Many cities made substantial offers to host the event. Reykjavík was among the best, but Fischer preferred to play in Belgrade. The negotiations lasted weeks and finally the Viking land was chosen. The American player had already begun a psychological battle that would last the entire duel and that would end up affecting his rival. The match was scheduled for early July, but Fischer refused to travel because he considered that the prize money was insufficient. "From the world's worst chess player to the best player," US Security Adviser Henry Kissinger told him when he called to convince him to get on the plane. He finally did, but because a British businessman, Jim Slater, doubled the amount of the prize, adding $125,000 to the total.
At that time Fischer's ELO rating was 125 points higher than Spassky's. However, that theoretical superiority did not occur in the first game. Fischer made a childish mistake and lost. Upset by the defeat, he set up a new circus criticizing the noise made by television cameras. He demanded his withdrawal, something that did not happen immediately. That's why in the second game he didn't appear. 2-0 for Spassky. The match began to hang by a thread due to the uncompromising and paranoid attitude of the challenger. The recriminations and petitions did not stop. The American even bought a ticket to return to the United States. The situation was redirected thanks to the chivalry of Spassky, who agreed to play in a room without an audience or cameras (there was only one without an operator). In the third game Fischer won. It was the first time in his life that he defeated the champion. There it was Spassky who raised his voice so that the meeting returned to the main stage, although this time without cameras. In game five came Fischer's first chess blow. The entire audience and even Spassky himself ended up congratulating him after an exquisite lesson. The Soviet took several games to recover. He won the eleventh, but by then he was already losing 4-2.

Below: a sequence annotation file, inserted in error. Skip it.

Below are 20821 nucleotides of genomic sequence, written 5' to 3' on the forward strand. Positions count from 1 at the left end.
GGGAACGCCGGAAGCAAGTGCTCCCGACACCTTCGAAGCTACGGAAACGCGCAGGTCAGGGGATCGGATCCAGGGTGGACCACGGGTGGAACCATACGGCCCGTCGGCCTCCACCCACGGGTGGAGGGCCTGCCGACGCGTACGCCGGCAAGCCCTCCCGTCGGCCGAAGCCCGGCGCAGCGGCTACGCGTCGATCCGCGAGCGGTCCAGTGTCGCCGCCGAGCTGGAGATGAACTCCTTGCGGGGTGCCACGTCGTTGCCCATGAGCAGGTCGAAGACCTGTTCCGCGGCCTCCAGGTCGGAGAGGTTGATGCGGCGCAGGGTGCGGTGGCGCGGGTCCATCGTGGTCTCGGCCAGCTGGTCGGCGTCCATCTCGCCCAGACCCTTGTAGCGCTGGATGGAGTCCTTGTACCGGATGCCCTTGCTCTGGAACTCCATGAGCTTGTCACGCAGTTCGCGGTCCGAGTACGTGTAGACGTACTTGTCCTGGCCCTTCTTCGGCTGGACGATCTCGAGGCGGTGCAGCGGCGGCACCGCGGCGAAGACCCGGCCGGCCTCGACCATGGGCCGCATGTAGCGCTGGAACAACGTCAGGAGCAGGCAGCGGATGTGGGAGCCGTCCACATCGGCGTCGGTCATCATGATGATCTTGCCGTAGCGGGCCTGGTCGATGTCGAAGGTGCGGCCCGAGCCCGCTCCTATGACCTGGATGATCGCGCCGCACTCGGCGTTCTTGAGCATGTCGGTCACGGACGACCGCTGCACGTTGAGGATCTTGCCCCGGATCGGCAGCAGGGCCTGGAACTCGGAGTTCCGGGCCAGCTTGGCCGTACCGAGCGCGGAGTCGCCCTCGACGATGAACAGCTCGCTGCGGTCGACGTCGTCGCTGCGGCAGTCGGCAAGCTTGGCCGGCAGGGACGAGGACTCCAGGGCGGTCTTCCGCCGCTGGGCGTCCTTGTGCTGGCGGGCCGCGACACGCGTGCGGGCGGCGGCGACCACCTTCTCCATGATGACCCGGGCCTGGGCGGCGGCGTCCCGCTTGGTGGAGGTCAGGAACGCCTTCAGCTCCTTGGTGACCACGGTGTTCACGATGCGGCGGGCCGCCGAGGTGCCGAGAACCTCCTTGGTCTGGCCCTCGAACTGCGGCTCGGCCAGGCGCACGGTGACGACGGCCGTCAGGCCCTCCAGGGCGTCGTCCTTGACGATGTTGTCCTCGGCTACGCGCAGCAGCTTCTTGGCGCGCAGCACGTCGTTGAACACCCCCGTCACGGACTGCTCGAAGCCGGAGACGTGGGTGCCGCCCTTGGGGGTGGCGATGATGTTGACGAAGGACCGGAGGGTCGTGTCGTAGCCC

It seemed that Fischer had spent his whole life preparing. He displayed the game that he had already seen, but more improved if possible. Later analyzes described it as ahead of his time by at least a decade, at the height of the perfection and choral quality of Karpov and Kasparov. Spassky never won a game again and in game 21 (best of 24 was played) he ended up resigning over the phone. The American won 12.5 - 8.5 and became his country's first champion since Wilhem Steitniz (1892).
Fischer then decided not to play again, supposedly because of a deep fear of being defeated. He would not defend his title against Karpov. But 20 years later he returned to repeat the final against Spassky in Belgrade, whom he won again. From the United States he had been prohibited from traveling and, as he did, he was never able to return to his country. He ended his days in Iceland, with serious mental problems. Spassky also fell from grace in the USSR, and since he wasn't even a communist, he ended up in exile in France in 1984. The match of the century made them both unforgettable to history and victims forever.